How to round a number to n decimal places in Java – Dev

The best answers to the question “How to round a number to n decimal places in Java” in the category Dev.


What I would like is a method to convert a double to a string which rounds using the half-up method – i.e. if the decimal to be rounded is 5, it always rounds up to the next number. This is the standard method of rounding most people expect in most situations.

I also would like only significant digits to be displayed – i.e. there should not be any trailing zeroes.

I know one method of doing this is to use the String.format method:

String.format("%.5g%n", 0.912385);



which is great, however it always displays numbers with 5 decimal places even if they are not significant:

String.format("%.5g%n", 0.912300);



Another method is to use the DecimalFormatter:

DecimalFormat df = new DecimalFormat("#.#####");



However as you can see this uses half-even rounding. That is it will round down if the previous digit is even. What I’d like is this:

0.912385 -> 0.91239
0.912300 -> 0.9123

What is the best way to achieve this in Java?


Assuming value is a double, you can do:

(double)Math.round(value * 100000d) / 100000d

That’s for 5 digits precision. The number of zeros indicate the number of decimals.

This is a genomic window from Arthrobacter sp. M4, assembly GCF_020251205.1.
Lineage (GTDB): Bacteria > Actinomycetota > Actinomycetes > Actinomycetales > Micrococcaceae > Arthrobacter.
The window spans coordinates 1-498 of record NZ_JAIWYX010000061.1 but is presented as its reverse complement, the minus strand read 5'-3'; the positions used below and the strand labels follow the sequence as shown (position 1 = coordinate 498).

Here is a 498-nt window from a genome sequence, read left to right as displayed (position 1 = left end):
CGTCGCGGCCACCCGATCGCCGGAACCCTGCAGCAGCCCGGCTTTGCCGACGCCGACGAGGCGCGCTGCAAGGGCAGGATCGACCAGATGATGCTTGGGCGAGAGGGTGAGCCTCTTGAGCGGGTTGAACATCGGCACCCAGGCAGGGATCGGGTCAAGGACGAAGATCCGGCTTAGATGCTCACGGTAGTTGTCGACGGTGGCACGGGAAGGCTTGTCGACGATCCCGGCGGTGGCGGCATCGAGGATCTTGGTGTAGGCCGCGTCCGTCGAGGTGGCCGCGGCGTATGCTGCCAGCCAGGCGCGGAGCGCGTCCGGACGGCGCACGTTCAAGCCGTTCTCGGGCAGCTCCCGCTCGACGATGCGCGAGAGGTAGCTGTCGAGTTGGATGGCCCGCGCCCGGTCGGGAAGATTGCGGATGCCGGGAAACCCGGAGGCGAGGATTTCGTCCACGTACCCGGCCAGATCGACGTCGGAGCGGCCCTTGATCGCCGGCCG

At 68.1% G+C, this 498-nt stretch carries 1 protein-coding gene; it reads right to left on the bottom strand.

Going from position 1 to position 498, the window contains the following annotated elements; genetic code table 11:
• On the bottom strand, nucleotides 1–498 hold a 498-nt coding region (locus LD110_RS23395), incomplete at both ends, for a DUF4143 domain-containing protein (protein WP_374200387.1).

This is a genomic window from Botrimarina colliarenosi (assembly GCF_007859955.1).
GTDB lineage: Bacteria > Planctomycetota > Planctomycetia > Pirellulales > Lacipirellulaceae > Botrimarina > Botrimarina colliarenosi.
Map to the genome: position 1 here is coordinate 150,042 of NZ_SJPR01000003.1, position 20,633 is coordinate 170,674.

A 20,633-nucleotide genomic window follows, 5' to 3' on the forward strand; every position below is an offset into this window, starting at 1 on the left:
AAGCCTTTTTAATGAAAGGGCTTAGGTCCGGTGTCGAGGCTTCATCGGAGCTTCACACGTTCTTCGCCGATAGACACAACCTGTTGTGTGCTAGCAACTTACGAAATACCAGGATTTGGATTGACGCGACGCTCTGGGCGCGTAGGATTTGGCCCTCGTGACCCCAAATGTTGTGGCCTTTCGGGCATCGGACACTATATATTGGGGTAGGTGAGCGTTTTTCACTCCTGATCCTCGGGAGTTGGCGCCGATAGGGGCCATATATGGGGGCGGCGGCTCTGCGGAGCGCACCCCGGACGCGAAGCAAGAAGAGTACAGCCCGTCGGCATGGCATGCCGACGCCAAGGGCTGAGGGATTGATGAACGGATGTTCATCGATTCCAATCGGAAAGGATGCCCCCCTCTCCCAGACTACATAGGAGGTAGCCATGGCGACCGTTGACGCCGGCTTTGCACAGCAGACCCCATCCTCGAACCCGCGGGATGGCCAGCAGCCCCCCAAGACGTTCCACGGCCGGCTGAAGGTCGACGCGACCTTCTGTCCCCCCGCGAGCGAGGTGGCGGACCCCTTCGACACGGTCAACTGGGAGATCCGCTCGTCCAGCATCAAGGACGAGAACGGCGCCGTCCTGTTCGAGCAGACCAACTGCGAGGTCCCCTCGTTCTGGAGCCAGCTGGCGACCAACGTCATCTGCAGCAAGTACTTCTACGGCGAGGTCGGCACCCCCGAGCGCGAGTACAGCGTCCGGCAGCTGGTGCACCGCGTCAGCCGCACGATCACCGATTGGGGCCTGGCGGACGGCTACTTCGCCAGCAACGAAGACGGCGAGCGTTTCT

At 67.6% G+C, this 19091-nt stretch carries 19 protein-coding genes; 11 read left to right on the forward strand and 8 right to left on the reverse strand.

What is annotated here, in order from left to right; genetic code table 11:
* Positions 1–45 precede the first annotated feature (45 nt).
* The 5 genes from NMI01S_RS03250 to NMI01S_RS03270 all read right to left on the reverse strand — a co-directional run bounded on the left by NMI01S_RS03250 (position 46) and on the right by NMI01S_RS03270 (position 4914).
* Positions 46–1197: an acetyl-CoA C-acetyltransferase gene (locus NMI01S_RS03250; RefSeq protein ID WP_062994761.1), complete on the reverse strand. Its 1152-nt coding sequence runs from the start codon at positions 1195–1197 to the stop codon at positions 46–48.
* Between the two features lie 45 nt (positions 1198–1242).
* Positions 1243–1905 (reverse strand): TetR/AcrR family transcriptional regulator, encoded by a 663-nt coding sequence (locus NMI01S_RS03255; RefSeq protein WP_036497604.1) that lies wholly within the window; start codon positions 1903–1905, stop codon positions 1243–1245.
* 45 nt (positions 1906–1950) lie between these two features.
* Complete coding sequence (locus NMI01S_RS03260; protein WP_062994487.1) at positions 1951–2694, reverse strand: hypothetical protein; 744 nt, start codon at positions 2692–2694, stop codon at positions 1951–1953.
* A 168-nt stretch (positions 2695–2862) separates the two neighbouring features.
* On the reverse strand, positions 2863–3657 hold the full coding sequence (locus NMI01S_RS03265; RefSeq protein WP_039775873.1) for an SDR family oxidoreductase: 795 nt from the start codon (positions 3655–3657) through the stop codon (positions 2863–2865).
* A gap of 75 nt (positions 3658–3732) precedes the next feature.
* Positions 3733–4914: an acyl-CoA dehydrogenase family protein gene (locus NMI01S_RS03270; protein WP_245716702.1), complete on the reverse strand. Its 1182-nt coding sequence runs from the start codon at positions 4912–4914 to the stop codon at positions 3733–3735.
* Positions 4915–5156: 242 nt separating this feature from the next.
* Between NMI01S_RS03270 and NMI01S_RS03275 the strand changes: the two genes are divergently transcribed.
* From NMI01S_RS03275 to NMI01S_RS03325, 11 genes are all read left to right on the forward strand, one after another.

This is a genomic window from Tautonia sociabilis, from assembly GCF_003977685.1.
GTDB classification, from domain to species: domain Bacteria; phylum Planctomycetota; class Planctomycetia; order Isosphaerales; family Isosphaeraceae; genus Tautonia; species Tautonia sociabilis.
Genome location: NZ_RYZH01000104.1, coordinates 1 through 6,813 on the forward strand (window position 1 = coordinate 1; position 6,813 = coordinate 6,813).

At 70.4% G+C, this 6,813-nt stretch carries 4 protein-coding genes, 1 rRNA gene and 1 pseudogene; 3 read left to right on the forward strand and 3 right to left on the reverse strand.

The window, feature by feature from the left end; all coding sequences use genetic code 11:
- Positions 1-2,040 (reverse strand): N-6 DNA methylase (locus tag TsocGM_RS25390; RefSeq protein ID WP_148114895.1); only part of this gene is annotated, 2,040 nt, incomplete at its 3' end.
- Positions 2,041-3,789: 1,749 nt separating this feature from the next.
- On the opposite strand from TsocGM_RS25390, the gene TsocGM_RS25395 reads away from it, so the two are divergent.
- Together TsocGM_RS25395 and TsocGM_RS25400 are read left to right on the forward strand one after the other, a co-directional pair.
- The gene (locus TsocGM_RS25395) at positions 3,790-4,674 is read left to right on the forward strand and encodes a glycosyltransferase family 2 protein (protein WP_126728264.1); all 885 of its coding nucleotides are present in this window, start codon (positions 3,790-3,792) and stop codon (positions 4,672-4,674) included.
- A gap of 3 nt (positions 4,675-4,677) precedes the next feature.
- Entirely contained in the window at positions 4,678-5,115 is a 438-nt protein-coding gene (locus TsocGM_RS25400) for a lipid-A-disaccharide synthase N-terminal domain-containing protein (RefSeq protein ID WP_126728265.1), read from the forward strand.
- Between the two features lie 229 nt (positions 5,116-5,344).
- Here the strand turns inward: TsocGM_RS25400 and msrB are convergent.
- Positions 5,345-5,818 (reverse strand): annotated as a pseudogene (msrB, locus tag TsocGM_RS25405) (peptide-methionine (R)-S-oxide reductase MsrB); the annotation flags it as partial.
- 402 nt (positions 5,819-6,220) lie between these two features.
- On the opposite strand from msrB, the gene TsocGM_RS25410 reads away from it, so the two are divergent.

Use setRoundingMode, set the RoundingMode explicitly to handle your issue with the half-even round, then use the format pattern for your required output.


DecimalFormat df = new DecimalFormat("#.####");
for (Number n : Arrays.asList(12, 123.12345, 0.23, 0.1, 2341234.212431324)) {
    Double d = n.doubleValue();

gives the output:


EDIT: The original answer does not address the accuracy of the double values. That is fine if you don’t care much whether it rounds up or down. But if you want accurate rounding, then you need to take the expected accuracy of the values into account. Floating point values have a binary representation internally. That means that a value like 2.7735 does not actually have that exact value internally. It can be slightly larger or slightly smaller. If the internal value is slightly smaller, then it will not round up to 2.7740. To remedy that situation, you need to be aware of the accuracy of the values that you are working with, and add or subtract that value before rounding. For example, when you know that your values are accurate up to 6 digits, then to round half-way values up, add that accuracy to the value:

Double d = n.doubleValue() + 1e-6;

To round down, subtract the accuracy.


You can also use the

DecimalFormat df = new DecimalFormat("#.00000");

to make sure you have the trailing 0’s.


new BigDecimal(String.valueOf(double)).setScale(yourScale, BigDecimal.ROUND_HALF_UP);

will get you a BigDecimal. To get the string out of it, just call that BigDecimal‘s toString method, or the toPlainString method for Java 5+ for a plain format string.

Sample program:

package trials;
import java.math.BigDecimal;

public class Trials {

    public static void main(String[] args) {
        int yourScale = 10;
        System.out.println(BigDecimal.valueOf(0.42344534534553453453-0.42324534524553453453).setScale(yourScale, BigDecimal.ROUND_HALF_UP));